That took some getting used to, in fact, all of the changes to the second half took me some time to acclimate to, because for so long, it had just been, you know, drums, bass, keyboards, mellotron.  No guitars.  No rhythm guitar.  No reverse guitars.  So the second half evolved, and the more I worked on it, the happier I felt – I really felt good about this piece of music, and despite how long it took, and the many, many long hours and long days I had to put in to get it there (the weeks spent on the drums and bass alone ate up the first two months!!!) and there were times when I thought – “I am never going to get to play the guitars on this song….never!” – but, the day finally did come, at the end of November actually, and I really went into it with a happy heart – finally, I am working out guitar parts, to go with the long, long-existing bass, organ and mellotron parts.

Playing guitar along to the finished backing track was an absolute joy, and I could just jam along to almost any of the sections, because I know them so, so well by this point – I could just about have played the guitar parts LIVE really, once I’d rehearsed them.

I did go back, too, and “try again” on some of the toughest solos – I spent one entire day, “seeing if I could do better” – and in almost every case, I found that I could, so I ended up with some very natural sounding, very “live” guitar solos – where previously, in the initial final mixes (I know, that sounds odd, but, it’s the only way to describe it) I had kinda, pieced together some of the more difficult guitar parts.  No more, though – now, they are played live, as are most of the solos – the final ebow being the one exception to that – but, it’s very, very long, and it’s not likely that anyone could play for that long, without some imperfections – so I did have to fix a few touchy moments in the long solo.

Mostly, the guitar parts kinda “wrote themselves”: there were areas where they simply join the bass for a ride-along; and other areas where they do not, but instead, they mesh or interact with the bass – and there are some spectacular bass v. guitar “battles” in the first half of the song that could not have come out better had they been planned (and, they were NOT planned – it just worked out that way – when I added the guitar parts, the bassist was RIGHT THERE, answering me – it was amazing! – the guitar would play a riff, and suddenly, there was the bass, ripping off a super quick “tiny-space”-filling-run, at impossible speed (that’s our bass player, Dave Stafford, again!) – and it sounded like both the guitar and the bass had always been there, that the interaction was totally planned and totally natural…when in fact, it was yet another “happy accident” – but the joy that it brought me the first time I heard it play back – wow! Listen to THAT, was well worth it – the guitars and the basses are totally working together, playing off each other as if it’s a live track!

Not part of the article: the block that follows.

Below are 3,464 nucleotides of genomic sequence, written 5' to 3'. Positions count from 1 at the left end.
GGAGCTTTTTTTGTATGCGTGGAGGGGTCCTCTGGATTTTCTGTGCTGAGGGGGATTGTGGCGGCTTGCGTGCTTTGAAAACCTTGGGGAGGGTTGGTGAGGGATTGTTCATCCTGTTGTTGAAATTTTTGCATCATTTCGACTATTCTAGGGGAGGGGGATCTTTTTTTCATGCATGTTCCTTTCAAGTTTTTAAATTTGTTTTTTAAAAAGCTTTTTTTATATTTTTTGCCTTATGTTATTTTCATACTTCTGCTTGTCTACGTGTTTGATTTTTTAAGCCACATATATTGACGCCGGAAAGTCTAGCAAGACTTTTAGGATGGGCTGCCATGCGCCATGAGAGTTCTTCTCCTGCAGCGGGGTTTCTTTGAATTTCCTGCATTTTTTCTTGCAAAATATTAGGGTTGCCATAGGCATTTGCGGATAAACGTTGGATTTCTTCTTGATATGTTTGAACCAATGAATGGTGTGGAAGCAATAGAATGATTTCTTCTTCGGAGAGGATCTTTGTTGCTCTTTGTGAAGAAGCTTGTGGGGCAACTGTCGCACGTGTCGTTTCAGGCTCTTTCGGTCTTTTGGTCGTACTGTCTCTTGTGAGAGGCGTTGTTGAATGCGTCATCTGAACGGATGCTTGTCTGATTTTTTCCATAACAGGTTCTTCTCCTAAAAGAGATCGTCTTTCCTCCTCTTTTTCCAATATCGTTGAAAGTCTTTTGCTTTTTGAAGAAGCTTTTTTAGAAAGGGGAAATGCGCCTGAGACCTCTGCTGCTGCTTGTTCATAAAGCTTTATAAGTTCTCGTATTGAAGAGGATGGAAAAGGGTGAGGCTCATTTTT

Sometimes, you are very, very fortunate.  I was really fortunate with the way that the final overdubs, the lead guitars worked with the drums, worked with the bass, worked with the organ, and worked with the mellotron – and in fact, the mellotron came and went with the eeriest perfection – perfect timing every time, arriving right when I needed it.  As if they knew what the guitar parts would be (when I clearly, did not!).

I think then, that the reverse guitars were the last significant thing that was actually played on the track; after that, the last two or three days of December, 2015, were spent on the final mix, which I sorted of re-built from scratch – I’d had a “working mix” the entire time, but rather than just carry that forward and build in the new parts, I decided to create a brand new, fresh mix, which gave me the opportunity for example, to ensure that the bass and the drums, could compete with the masses of guitars, and the intense keyboard and mellotron washes – I wanted to be able to hear everything as clearly as possible (obviously!).

Getting a nice clean mix when there are this many instruments can be tricky, but I just approached each one, first, separately, and then, in relation to the other instruments, until I reached a point where I felt happy with everything.